Directed by Luis Mandoki and written by Ted Tally and Alvin Sargent — and based on the book by Glenn Savan — White Palace does something extraordinary for an American movie. It presents an older women as a sexual being every bit the equal of her younger male lover.
Max Baron (James Spader) is a St. Louis advertising executive who has given up on life after the death of his wife. On the way to his friend Neil’s (Jason Alexander) bachelor party, he grabs a sack of burgers from White Castle* — err, White Palace — a burger diner. He learns that the order is six burgers short and leaves the party to argue with the waitress who rang him up, Donna (Susan Sarandon).
Later, they randomly meet in a bar and nearly argue until they mutually reveal why their lives are where they are: he’s lost his wife and she’s lost her son. And then improbably, they end up going home together. He wakes up to her going down on him, then they make love. It won’t be the last time. And unlike so many Hollywood films, he repays her kindness with his own favors.
There was even more of the ad agency in the film, including a problem client played by Gena Gershon. All of these scenes were cut, which also meant that most of Kathy Bates’ role was also left out of the movie.
There’s also a sex scene removed from the film and the first one in the movie was cut down so the movie didn’t get an NC-17 rating. Additionally, the original ending was the same as the book where Max proposes to Nora in a restaurant bathroom and the ending is inconclusive. That ending didn’t test well so a new one was shot. You can see the actor’s hairstyles change in the scene and that’s your signal for which footage is from the reshoot.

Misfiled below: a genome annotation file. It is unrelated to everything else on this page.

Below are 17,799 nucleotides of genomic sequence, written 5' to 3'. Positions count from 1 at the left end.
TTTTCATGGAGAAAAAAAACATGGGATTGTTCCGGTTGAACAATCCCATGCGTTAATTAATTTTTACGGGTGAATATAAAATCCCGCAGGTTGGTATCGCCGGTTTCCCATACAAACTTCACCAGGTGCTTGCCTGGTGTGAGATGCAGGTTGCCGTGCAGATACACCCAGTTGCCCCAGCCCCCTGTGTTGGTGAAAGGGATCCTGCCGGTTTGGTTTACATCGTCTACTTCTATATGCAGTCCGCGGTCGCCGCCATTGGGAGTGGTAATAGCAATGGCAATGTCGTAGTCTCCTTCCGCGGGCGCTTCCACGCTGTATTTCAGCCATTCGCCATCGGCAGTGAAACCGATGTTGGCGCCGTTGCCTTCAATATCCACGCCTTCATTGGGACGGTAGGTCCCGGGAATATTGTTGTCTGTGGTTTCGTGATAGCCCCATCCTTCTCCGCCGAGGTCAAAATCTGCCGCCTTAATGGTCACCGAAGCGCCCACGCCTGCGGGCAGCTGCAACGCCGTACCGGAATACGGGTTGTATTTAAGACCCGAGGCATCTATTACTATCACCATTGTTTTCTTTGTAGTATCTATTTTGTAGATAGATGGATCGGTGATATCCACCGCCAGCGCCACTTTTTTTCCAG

*The original title for the film was The White Castle, and the novel even makes reference to a specific White Castle at the intersection of S. Grand Blvd. and Gravois Ave. in south St. Louis. The restaurant chain refused permission to use its trademarked name in either the novel or the film. They also refused permission to allow any of its restaurants for filming locations. The diner used in the movie is now known as the White Knight; the filmmakers wouldn’t let them call it the White Palace after the movie, which is weird when they went through all those legal naming issues themselves.
Mill Creek’s Through the Decades: 1990s Collection has some great movies for a great price like Housesitter, One True Thing, Donnie Brasco, The Devil’s Own, The Matchmaker, Anaconda, I Know What You Did Last Summer, The Freshman and The Deep End of the Ocean. You can get it from Deep Discount.